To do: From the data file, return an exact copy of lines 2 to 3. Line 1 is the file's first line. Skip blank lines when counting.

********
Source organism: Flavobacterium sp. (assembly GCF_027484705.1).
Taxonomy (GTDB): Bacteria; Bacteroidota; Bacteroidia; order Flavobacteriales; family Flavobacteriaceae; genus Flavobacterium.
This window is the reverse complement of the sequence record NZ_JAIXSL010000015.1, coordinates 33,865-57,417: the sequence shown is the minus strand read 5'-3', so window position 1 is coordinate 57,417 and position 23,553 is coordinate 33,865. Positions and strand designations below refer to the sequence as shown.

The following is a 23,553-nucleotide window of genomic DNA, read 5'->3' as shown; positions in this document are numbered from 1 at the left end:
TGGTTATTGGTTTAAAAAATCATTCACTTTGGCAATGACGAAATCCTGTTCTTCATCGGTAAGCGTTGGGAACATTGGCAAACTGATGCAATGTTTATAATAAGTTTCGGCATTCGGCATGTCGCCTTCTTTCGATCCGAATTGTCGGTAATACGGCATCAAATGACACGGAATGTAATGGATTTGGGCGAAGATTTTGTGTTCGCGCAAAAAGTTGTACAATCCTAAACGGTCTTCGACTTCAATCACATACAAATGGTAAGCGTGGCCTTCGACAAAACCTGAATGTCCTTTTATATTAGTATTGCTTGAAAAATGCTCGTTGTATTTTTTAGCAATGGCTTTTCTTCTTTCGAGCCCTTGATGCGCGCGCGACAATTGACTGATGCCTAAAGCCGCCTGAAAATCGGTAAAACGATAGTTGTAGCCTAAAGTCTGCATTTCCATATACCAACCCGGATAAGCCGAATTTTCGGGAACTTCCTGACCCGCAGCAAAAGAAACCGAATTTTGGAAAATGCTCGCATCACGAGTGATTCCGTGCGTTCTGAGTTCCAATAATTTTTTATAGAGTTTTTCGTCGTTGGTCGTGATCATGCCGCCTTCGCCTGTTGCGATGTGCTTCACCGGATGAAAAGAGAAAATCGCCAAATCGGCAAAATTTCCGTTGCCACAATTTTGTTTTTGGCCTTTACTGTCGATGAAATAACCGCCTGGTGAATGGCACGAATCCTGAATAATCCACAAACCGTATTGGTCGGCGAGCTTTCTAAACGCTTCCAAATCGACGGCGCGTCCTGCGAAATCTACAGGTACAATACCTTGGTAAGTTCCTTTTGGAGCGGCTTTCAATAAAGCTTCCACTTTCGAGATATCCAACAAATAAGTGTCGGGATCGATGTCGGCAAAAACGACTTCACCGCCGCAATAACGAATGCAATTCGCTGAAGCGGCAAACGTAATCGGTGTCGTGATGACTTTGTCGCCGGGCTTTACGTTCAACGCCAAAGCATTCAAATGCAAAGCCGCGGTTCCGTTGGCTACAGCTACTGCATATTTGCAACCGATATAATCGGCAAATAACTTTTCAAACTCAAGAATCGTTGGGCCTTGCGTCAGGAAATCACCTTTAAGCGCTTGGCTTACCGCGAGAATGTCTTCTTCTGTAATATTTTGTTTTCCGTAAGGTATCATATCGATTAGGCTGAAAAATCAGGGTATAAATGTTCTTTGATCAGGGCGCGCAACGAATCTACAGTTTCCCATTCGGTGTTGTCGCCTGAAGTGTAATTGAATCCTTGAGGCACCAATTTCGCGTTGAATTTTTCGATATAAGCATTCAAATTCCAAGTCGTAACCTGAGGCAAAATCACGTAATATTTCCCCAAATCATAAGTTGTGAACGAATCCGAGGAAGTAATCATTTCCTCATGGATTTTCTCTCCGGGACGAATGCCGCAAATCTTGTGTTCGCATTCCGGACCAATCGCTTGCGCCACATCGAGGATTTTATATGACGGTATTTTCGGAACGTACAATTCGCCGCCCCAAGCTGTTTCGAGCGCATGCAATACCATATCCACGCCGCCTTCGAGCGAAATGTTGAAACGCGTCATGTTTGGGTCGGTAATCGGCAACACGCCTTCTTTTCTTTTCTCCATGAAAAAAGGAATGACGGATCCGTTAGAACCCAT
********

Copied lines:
Taxonomy (GTDB): Bacteria; Bacteroidota; Bacteroidia; order Flavobacteriales; family Flavobacteriaceae; genus Flavobacterium.
This window is the reverse complement of the sequence record NZ_JAIXSL010000015.1, coordinates 33,865-57,417: the sequence shown is the minus strand read 5'-3', so window position 1 is coordinate 57,417 and position 23,553 is coordinate 33,865. Positions and strand designations below refer to the sequence as shown.